I bought a 10/22 several years ago, because I wanted a reliable .22 semi-auto. I picked up a stainless model with synthetic stock and open sights. Quite frankly I was not very happy with it. It seemed to "pattern" rather than "group," and was very ammo sensitive. I tried and tried to get to like it, but the performance just wasn't up to my expectations, even with a brand - X scope.
The little Ruger became a safe queen and I lived without a .22 cal. plinker for a while. After retiring from police work in 2001, I took a job with Leupold, the scope makers. While there, I befriended some of the engineers and over coffee one day we began talking about .22's. As I voiced my dissatisfaction with my 10/22, one of them told me to "bring it in" and he'd take a look at it.
After replacing the factory barrel with a carbon fiber one, a Butler Creek
synthetic stock, a plastic recoil buffer, some magic CNC milling to the bolt face to take off .001-.003 inch for proper chambering and some other stuff, we mounted a Leupold 4X fixed scope in the Leupold lab. Some ammo testing showed me the rifle loves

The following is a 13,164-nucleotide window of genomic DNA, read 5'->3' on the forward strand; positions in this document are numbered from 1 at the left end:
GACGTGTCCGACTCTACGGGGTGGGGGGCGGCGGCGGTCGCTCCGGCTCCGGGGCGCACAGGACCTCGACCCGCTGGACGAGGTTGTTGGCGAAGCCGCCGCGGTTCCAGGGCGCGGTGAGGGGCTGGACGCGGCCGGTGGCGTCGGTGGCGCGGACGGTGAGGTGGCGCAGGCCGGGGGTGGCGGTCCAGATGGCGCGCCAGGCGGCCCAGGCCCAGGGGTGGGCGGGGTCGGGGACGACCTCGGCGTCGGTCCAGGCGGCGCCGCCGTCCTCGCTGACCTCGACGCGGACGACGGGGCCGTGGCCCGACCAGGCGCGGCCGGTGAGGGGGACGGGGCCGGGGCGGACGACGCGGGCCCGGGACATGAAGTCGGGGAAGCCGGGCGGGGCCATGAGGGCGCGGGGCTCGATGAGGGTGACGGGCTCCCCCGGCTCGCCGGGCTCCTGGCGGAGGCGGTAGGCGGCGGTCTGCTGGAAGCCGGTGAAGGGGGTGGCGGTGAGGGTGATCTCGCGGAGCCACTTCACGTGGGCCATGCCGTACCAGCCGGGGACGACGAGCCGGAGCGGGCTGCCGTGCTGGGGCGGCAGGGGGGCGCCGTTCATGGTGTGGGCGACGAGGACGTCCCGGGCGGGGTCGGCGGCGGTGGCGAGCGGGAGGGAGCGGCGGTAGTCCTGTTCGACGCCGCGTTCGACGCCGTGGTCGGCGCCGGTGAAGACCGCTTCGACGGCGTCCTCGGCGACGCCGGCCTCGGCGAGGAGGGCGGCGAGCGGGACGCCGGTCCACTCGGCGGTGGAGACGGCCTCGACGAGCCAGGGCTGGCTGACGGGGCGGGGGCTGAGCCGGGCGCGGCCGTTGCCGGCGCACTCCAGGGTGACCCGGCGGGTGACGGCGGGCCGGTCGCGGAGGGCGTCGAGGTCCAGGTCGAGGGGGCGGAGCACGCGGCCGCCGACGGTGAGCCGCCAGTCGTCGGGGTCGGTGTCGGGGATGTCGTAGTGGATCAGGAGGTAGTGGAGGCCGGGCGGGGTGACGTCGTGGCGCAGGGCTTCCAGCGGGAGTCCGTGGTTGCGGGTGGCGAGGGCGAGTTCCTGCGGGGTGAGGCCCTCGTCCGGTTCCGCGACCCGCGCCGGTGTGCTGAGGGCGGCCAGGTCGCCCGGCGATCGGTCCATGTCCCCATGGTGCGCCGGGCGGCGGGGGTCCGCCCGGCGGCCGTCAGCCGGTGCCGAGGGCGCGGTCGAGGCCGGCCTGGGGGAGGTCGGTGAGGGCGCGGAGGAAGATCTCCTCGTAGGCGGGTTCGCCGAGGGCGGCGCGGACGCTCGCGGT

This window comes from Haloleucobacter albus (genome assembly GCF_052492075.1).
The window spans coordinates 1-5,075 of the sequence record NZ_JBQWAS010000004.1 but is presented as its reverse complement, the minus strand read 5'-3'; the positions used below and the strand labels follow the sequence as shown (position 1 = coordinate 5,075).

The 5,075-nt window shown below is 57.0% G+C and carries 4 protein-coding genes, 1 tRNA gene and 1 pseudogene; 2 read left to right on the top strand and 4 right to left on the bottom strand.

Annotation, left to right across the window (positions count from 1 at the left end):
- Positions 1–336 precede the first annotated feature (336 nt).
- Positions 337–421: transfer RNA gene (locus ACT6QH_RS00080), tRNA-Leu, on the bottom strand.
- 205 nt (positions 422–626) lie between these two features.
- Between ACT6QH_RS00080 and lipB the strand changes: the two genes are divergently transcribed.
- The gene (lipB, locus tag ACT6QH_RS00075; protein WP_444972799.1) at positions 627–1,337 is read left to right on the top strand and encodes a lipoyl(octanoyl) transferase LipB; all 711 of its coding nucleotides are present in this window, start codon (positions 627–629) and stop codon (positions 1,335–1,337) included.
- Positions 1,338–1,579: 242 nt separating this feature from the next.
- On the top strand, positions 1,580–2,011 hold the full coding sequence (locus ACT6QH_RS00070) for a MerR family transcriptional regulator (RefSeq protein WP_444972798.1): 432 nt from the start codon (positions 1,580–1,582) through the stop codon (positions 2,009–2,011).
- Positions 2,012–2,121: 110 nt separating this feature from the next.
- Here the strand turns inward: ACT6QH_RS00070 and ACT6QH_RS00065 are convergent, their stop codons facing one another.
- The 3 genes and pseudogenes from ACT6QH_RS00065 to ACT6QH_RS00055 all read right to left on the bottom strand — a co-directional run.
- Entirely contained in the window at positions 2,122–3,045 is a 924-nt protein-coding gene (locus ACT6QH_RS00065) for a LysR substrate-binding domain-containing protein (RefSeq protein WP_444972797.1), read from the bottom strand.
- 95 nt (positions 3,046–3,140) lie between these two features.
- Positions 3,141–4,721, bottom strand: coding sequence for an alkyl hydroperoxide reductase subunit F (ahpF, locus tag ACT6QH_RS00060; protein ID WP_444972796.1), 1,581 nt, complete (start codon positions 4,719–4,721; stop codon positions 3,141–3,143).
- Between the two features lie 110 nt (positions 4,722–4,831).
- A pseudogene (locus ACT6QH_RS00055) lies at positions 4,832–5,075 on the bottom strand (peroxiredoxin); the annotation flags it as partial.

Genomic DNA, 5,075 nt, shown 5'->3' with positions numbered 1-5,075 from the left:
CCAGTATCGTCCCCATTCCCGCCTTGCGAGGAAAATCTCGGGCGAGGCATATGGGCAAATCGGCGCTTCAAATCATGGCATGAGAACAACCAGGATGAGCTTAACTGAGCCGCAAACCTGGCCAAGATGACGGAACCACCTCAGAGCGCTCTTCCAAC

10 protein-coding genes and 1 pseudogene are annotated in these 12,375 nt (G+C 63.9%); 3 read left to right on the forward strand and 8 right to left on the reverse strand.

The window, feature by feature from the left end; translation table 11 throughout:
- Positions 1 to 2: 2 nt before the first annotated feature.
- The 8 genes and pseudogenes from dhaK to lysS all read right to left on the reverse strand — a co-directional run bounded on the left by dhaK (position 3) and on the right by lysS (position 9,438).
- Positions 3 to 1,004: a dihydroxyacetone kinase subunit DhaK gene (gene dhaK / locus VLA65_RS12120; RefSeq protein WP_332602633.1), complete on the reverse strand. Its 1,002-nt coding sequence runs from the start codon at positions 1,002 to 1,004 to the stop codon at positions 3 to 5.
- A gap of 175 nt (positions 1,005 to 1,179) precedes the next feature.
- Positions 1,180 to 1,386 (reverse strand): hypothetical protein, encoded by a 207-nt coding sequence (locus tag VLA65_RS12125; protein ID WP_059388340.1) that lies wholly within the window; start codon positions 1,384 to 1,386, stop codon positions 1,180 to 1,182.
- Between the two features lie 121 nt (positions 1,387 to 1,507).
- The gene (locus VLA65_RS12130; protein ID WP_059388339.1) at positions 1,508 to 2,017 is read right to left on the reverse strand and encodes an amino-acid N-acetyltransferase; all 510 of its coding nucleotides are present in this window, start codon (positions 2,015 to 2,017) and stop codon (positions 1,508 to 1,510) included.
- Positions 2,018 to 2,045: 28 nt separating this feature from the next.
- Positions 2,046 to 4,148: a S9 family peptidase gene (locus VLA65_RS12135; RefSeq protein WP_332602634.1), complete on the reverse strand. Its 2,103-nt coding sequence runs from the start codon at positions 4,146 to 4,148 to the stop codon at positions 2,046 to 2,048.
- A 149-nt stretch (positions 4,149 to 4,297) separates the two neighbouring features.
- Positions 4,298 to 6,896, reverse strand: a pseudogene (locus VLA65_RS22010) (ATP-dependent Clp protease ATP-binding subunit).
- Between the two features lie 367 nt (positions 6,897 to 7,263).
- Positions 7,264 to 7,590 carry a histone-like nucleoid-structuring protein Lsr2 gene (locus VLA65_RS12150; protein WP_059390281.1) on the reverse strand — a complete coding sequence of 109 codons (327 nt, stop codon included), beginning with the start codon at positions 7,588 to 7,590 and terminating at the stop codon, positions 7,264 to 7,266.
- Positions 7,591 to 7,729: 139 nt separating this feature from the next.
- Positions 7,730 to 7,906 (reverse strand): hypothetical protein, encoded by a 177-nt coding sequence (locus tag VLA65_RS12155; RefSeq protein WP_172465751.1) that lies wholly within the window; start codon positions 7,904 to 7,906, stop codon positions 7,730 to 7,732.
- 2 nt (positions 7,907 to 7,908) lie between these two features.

CCI Mini-Mag, and it became a by-gosh tack-driver. We zeroed it on the Leupold range at 50 yards, where it holds sub-MOA groups. In the field I can hold tight (minute of squirrel) groups at 75 yards, but .22's lose a lot of steam by the time they get out to 100.
Check after market 10/22 parts on the Internet. There are literally thousands of them. The 10/22 has been compared with a short block Chevy, because of the ability to accessorize them.
Cogito, ergo armatum sum
NRA Life Member / SAF Member
Retired Police Detective '71-'01 / LEOSA Certified
Naval Aviation Veteran '65-'69
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